Local View: When opportunity knocks

2013-05-11T23:57:00Z 2015-01-28T16:47:30Z Local View: When opportunity knocksBY GALEN HADLEY JournalStar.com
May 11, 2013 11:57 pm  • 

There is an old saying: When opportunity knocks, open the door, because it may not knock again.

This saying is true in Nebraska in 2013. Huge economic opportunities from wind development are knocking on our door, but the Legislature needs to use the right keys this year for Nebraska to receive its benefits. If we fail to do so, the opportunity likely will be lost forever.

LB104 provides a key to convert the wind that is constantly blowing through our state into dollars for Nebraskans. LB104 has a simple concept; modify the Nebraska Advantage Act so that renewable energy companies can make use of tax exemptions available to other industries in order to develop their projects and thereby enable us to compete with neighboring states for wind development projects.

LB104 is supported by many organizations, including the Nebraska Chamber of Commerce, the Omaha Chamber of Commerce, farm organizations and conservationists. There are many reasons to support LB104, but the bottom line is that it will bring new businesses and economic opportunities to Nebraska.

Nebraska recently missed out on a big opportunity when Facebook decided to invest $1.5 billion in a new facility in Iowa. The fact that Iowa generates 10 times as much electricity from wind as Nebraska was a major factor in their decision. We are dead last among our neighboring states in wind development despite the fact we have better wind potential than most of them, in large part because of public policies that have not supported wind development. I represent the Kearney area and know that we have everything but the wind energy component to offer projects such as Facebook.

We cannot afford to miss out on new opportunities. TradeWind Energy has plans to build a 200 MW wind farm in Dixon County, which represents a $300 million investment that would create 160 construction jobs and 15 permanent jobs. It is estimated that it would generate $800,000 in annual tax revenue for local schools, counties, cities and NRDs.

However, we need to pass LB104 this year to make this happen. TradeWind intends to make their investment decision this year in order to take advantage of the federal renewable energy production tax credit, which was extended for this year after last-minute wrangling in Congress. TradeWind likely will go to Kansas or Oklahoma to develop the project if we don't pass LB104 because those states already have laws that provide favorable treatment for wind development.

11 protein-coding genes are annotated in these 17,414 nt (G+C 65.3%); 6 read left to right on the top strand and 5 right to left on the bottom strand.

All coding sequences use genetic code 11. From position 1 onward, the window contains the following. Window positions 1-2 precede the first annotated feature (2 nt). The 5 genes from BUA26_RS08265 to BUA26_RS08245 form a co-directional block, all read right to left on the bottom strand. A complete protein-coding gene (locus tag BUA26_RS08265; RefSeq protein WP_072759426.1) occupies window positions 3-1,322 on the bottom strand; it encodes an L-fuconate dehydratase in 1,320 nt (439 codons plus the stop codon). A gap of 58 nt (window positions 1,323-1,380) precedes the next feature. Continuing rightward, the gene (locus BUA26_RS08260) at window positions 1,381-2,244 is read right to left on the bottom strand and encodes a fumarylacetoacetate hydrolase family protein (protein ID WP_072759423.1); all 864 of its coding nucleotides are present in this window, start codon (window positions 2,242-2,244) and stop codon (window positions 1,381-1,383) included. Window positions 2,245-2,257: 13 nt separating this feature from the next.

Economic benefits to rural communities provide one of the strongest arguments for wind development. Most of our rural communities are declining, their young people moving to urban areas. Petersburg, Neb., population 333, has experienced a veritable renaissance from wind development projects. They have a new hometown grocery store, something almost unheard of in rural Nebraska, and there are baby strollers on the sidewalks again, indicating that young people will choose to live and raise their families in rural Nebraska if given the right opportunity.

Some critics have said we should wait for the completion of the Legislature's study of tax policies. Others have suggested that more local investment should be required to qualify for these exemptions.

I have examined the evidence and concluded we should not wait. As Chairman of the Revenue Committee, I intend to lead a thorough examination of tax policies and make recommendations that benefit all Nebraskans. However, a study should not prevent us from taking advantage of opportunities when they arise. Warren Buffett's significant investments in wind development in Iowa show the importance of good state policies. We simply cannot afford to wait when the benefits to Nebraskans lie in the balance.

The argument that we should require more local investment is appealing. I also support LB402, which contains local investment incentive provisions. However, LB402 is better suited to smaller projects. TradeWind intends to invest in Nebraska if we pass LB104, but is unlikely to do so if LB402 is the only incentive available. LB104 probably will unlock other investments in Nebraska wind developments.

Opportunity is knocking. Let's open the door to economic benefits for Nebraskans. Let's pass LB104.

Galen Hadley of Kearney represents legislative District 37.

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